Egress, provider of human layer data security solutions, released their 2020 Outbound Email Data Breach Report, which highlights the true scale of data security risks related to email use. 93% of IT leaders surveyed said that their organization had suffered data breaches through outbound email in the last 12 months. On average, the survey found, an email data breach happens approximately every 12 working hours.
Rising outbound email volumes due to COVID-19-related remote working and the digitization of manual processes are also contributing to escalating risk. 94% of respondents reported an increase in email traffic since the onset of COVID-19 and 70% believe that working remotely increases the risk of sensitive data being put at risk from outbound email data breaches.
The study, independently conducted by Arlington Research on behalf of Egress, interviewed 538 senior managers responsible for IT security in the UK and US across vertical sectors including financial services, healthcare, banking and legal.
Key insights from respondents include:
- 93% had experienced data breaches via outbound email in the past 12 months
- Organizations reported at least an average of 180 incidents per year when sensitive data was put at risk, equating to approximately one every 12 working hours
- The most common breach types were replying to spear-phishing emails (80%); emails sent to the wrong recipients (80%); incorrect file attachments (80%)
- 62% rely on people-led reporting to identify outbound email data breaches
- 94% of surveyed organizations have seen outbound email volume increase during COVID-19. 68% say they have seen increases of between 26 and 75%
- 70% believe that remote working raises the risk of sensitive data being put at risk from outbound email data breaches
When asked to identify the root cause of their organization’s most serious breach incident in the past year, the most common factor was “an employee being tired or stressed”. The second most cited factor was “remote working”. In terms of the impact of the most serious breach incident, on an individual-level, employees received a formal warning in 46% of incidents, were fired in 27% and legal action was brought against them in 28%. At an organizational-level, 33% said it had caused financial damage and more than one-quarter said it had led to an investigation by a regulatory body.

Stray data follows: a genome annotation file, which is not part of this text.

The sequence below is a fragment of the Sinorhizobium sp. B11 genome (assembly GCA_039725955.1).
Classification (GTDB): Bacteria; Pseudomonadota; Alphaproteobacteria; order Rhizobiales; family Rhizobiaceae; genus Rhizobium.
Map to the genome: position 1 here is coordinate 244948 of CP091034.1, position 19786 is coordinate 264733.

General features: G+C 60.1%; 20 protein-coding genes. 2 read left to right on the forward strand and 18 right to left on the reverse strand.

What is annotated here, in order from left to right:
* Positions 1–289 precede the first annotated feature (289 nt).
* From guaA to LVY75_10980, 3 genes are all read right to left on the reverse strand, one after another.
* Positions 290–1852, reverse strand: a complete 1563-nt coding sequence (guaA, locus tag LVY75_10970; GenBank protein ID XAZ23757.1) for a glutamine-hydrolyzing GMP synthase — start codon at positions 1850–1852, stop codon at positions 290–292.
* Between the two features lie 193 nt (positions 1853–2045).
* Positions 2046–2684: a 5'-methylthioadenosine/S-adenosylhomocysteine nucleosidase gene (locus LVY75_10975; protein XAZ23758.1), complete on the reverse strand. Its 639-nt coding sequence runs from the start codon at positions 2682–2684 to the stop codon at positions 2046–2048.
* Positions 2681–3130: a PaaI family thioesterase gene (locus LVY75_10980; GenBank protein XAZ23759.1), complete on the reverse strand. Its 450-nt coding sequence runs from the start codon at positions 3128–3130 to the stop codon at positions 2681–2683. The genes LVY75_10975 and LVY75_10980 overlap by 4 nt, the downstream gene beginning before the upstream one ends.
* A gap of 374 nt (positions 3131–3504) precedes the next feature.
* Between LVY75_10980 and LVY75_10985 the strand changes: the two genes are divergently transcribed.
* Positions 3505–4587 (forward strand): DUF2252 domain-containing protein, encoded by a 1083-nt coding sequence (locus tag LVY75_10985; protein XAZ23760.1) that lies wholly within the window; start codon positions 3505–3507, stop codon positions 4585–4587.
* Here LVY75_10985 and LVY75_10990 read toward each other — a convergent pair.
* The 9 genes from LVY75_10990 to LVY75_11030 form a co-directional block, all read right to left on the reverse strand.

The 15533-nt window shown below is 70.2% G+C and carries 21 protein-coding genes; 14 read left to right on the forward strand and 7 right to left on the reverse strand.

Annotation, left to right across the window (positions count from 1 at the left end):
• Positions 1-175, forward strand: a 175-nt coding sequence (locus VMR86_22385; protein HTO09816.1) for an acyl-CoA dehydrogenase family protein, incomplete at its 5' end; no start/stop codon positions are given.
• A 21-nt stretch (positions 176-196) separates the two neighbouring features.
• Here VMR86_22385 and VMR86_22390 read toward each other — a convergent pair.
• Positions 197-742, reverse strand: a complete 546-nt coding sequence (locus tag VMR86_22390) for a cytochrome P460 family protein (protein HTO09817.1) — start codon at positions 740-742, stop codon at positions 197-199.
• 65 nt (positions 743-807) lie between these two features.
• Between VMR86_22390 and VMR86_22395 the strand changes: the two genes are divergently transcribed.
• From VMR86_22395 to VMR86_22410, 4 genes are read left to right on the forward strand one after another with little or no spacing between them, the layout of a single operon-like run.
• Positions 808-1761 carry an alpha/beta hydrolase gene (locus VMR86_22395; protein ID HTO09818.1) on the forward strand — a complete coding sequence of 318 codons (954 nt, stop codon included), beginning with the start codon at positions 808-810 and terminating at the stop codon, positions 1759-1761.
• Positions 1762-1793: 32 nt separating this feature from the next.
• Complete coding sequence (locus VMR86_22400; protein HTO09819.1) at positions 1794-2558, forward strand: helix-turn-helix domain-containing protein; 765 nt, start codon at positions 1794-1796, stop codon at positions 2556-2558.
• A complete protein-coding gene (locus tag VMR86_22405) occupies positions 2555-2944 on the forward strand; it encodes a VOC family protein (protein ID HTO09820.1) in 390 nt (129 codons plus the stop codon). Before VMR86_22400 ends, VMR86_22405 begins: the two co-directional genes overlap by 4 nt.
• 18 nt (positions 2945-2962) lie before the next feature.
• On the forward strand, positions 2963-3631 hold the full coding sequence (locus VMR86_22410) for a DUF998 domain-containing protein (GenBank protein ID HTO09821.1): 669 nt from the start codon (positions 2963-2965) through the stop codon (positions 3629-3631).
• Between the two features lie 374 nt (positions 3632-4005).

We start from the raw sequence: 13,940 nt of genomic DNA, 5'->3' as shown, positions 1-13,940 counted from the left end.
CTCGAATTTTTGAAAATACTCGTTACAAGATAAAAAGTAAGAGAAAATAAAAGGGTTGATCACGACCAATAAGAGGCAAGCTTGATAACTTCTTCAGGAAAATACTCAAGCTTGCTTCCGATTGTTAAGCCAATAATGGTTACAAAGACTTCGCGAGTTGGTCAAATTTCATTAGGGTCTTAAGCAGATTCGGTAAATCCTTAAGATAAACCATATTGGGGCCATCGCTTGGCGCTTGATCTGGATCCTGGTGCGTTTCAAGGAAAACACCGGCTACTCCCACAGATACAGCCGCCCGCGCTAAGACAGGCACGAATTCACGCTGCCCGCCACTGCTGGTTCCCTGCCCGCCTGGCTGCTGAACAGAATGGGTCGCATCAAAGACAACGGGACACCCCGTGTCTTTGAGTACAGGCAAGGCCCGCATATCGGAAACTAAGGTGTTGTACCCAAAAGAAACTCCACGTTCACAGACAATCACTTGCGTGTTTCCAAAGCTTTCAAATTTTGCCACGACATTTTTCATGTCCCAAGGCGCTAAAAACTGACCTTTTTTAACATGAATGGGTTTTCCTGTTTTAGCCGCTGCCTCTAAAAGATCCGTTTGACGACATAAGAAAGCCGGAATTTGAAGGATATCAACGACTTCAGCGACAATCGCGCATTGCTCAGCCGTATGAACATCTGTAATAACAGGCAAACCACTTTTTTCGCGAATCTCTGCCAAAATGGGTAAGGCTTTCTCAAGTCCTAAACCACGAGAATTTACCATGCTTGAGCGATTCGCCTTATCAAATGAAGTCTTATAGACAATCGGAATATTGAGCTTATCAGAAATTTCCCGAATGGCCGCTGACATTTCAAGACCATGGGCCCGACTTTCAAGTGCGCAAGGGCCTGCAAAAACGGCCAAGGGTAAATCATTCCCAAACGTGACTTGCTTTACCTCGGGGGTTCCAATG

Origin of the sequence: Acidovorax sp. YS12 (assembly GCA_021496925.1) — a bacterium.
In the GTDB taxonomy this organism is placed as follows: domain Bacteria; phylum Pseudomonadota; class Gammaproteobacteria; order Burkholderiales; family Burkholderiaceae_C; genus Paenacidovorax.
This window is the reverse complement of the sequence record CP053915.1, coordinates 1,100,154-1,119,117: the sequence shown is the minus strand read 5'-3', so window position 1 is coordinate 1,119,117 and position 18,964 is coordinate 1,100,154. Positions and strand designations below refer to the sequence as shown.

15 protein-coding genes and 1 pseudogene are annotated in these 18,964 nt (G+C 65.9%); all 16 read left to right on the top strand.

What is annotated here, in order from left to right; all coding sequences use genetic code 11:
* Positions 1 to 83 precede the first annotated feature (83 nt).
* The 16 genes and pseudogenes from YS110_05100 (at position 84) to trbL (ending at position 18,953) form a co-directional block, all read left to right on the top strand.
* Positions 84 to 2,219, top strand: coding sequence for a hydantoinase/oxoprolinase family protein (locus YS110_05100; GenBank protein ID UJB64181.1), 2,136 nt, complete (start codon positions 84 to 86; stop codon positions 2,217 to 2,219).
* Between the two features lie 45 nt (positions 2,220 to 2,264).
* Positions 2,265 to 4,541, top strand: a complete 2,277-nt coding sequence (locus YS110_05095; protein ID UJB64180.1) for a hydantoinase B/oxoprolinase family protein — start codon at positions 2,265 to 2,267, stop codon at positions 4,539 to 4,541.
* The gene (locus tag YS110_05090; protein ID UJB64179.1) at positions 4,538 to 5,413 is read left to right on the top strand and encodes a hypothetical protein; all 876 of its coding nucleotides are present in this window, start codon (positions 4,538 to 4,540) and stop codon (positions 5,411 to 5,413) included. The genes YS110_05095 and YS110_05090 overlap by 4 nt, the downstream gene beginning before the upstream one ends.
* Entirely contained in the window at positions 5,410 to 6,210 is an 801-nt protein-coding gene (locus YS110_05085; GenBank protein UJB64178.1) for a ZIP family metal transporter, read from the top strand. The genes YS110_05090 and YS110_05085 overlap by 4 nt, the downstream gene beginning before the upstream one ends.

Traditional email security tools are not solving this problem
The research also found that 16% of those surveyed had no technology in place to protect data shared by outbound email. Where technology was deployed, its adoption was patchy: 38% have Data Loss Prevention (DLP) tools in place, while 44% have message level encryption and 45% have password protection for sensitive documents. However, the study also found that, in one-third of the most serious breaches suffered, employees had not made use of the technology provided to prevent the breach.
Organizations still cannot paint a full picture of the risks, relying on people-led reporting to identify email breaches, despite severe repercussions
When an outbound email data breach happens, IT leaders were most likely to find out about it from employees. 20% said they would be alerted by the email recipient, 18% felt another employee would report it, while 24% said the employee who sent the email would disclose their error. However, given the penalties that respondents said were in place for employees who cause a breach, it is not guaranteed that they will be keen to own up, especially if the incident is serious. 46% said that the employee who caused a breach was given a formal warning, while legal action was taken in 28% of cases. In 27% of serious breach cases, respondents said the employee responsible was fired.